Results of the study:
"Vaccinated women had significantly fewer IgG antibodies (geometric mean titre 779 (95% confidence interval 581 to 1045) mIU/ml) than did naturally immune women (2687 (2126 to 3373) mIU/ml) (P<0.001). Maternal values were highly correlated with neonatal values (r=0.93 at birth). Infants of vaccinated women had significantly lower antibody concentrations than did infants of naturally immune women (P<0.001 at all ages over the follow-up period). Presence of maternal antibodies endured for a median of 2.61 months?3.78 months for infants of naturally infected women and 0.97 months for infants of vaccinated women. At 6 months of age, more than 99% of infants of vaccinated women and 95% of infants of naturally immune women had lost maternal antibodies according to the model."
https://www.bmj.com/content/340/bmj.c1626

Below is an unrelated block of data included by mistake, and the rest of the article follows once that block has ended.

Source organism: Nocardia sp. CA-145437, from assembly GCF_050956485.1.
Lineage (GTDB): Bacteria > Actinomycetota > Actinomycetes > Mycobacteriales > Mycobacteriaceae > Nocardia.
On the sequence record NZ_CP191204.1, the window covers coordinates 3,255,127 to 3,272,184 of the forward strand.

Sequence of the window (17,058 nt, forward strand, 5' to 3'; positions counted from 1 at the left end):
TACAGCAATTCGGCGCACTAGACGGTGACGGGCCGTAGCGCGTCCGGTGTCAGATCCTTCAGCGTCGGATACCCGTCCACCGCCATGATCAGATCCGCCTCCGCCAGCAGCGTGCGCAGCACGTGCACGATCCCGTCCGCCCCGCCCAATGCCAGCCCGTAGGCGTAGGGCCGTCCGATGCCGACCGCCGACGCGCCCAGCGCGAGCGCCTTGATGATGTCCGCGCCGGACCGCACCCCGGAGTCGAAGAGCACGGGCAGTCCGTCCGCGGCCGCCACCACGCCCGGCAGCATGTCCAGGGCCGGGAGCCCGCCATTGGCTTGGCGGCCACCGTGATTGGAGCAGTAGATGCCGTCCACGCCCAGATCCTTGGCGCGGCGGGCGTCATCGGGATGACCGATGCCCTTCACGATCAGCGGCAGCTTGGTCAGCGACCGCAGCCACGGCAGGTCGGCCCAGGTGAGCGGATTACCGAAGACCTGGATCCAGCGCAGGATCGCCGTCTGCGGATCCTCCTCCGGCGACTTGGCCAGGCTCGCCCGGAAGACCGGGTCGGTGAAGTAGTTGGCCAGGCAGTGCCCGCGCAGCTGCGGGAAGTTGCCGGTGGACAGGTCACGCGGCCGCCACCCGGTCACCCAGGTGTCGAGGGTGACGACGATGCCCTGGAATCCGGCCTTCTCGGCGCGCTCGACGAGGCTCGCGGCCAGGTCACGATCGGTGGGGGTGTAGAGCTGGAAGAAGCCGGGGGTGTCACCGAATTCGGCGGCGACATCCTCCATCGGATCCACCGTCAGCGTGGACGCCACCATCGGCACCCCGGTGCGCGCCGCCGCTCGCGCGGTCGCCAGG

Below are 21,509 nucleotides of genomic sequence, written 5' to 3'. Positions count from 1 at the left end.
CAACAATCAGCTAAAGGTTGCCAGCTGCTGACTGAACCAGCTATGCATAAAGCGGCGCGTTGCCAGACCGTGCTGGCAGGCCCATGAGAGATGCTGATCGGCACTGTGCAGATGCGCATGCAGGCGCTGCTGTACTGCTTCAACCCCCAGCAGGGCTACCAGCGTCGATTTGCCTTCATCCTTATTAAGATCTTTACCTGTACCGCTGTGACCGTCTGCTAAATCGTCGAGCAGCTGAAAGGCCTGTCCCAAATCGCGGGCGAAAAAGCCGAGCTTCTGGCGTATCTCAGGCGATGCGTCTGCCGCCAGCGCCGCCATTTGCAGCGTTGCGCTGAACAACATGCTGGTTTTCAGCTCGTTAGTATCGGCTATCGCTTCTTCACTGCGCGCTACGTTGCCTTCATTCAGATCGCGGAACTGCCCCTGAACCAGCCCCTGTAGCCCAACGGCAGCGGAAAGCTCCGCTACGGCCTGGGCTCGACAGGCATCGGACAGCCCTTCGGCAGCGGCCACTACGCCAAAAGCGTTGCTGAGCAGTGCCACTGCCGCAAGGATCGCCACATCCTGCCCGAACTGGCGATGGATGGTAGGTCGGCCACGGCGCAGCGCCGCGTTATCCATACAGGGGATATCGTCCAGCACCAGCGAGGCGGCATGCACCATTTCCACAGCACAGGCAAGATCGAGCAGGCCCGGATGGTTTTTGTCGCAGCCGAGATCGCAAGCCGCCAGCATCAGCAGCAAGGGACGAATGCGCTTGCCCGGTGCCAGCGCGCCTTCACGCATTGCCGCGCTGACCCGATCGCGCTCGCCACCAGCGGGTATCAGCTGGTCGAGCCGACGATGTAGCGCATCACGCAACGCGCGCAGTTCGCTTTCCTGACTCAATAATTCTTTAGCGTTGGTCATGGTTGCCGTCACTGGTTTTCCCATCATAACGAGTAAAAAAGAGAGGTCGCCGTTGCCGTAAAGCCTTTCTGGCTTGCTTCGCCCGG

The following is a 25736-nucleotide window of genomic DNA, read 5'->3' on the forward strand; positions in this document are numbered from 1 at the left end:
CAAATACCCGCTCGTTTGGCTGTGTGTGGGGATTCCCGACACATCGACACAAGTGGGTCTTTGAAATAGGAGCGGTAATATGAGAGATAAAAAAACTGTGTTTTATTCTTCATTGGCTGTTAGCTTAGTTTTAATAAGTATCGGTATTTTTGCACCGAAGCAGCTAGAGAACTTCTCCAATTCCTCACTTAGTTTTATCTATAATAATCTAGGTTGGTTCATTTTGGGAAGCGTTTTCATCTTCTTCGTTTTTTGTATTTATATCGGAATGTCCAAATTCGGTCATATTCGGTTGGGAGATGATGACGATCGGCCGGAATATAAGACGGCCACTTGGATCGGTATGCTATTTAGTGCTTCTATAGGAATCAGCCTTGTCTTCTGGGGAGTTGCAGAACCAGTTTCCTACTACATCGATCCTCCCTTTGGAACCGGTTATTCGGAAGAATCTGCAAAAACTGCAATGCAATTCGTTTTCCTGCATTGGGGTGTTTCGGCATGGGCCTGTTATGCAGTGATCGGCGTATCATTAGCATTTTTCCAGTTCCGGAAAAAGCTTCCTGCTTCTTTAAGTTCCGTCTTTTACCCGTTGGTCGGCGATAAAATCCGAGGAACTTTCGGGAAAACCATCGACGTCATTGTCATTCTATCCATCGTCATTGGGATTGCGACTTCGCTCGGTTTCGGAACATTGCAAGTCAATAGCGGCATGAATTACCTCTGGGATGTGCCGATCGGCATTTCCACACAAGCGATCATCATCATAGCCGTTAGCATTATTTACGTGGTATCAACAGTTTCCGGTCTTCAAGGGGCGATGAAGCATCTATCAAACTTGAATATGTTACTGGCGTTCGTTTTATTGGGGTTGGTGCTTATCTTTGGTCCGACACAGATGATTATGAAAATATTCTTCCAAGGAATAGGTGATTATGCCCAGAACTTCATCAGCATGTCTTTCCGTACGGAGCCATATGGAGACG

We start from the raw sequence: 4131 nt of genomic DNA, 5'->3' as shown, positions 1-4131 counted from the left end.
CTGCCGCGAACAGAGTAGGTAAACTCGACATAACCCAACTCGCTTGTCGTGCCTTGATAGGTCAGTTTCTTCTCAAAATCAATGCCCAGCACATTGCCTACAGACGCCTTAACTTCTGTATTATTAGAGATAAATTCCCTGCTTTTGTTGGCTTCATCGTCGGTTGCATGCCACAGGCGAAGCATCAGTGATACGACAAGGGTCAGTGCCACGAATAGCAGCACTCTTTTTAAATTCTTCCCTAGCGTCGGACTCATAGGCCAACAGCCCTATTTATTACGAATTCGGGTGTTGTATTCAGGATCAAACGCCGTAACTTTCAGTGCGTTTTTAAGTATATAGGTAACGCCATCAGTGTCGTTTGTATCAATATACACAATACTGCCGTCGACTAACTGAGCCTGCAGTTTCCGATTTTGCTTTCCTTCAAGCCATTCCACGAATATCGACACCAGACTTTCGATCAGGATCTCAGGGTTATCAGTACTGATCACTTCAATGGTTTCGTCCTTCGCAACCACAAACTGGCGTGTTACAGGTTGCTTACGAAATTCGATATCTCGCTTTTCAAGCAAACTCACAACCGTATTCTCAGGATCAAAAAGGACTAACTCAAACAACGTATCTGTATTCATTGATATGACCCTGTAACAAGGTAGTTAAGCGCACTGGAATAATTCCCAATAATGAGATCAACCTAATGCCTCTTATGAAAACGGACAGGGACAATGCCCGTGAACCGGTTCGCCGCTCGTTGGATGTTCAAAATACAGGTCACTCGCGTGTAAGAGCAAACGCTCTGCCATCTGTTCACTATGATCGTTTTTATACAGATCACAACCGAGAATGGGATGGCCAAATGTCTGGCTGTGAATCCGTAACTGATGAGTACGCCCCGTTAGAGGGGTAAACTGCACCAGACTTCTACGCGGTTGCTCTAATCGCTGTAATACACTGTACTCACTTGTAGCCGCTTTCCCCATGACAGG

Ben Classen, Auckland - 23 days ago
Atrocious that an otherwise legitimate NZ newspaper company would publish such blatant misinformation. This is outright anti-vaccination propaganda, the prevalence of which is directly correlated with the recent resurgence of what was, until recently, a largely forgotten about preventable disease.
The spread of these poorly researched/contextualised facts and figures constitutes a serious risk to public health.
Shame on you Gisborne Herald!

Chloe, Auckland - 23 days ago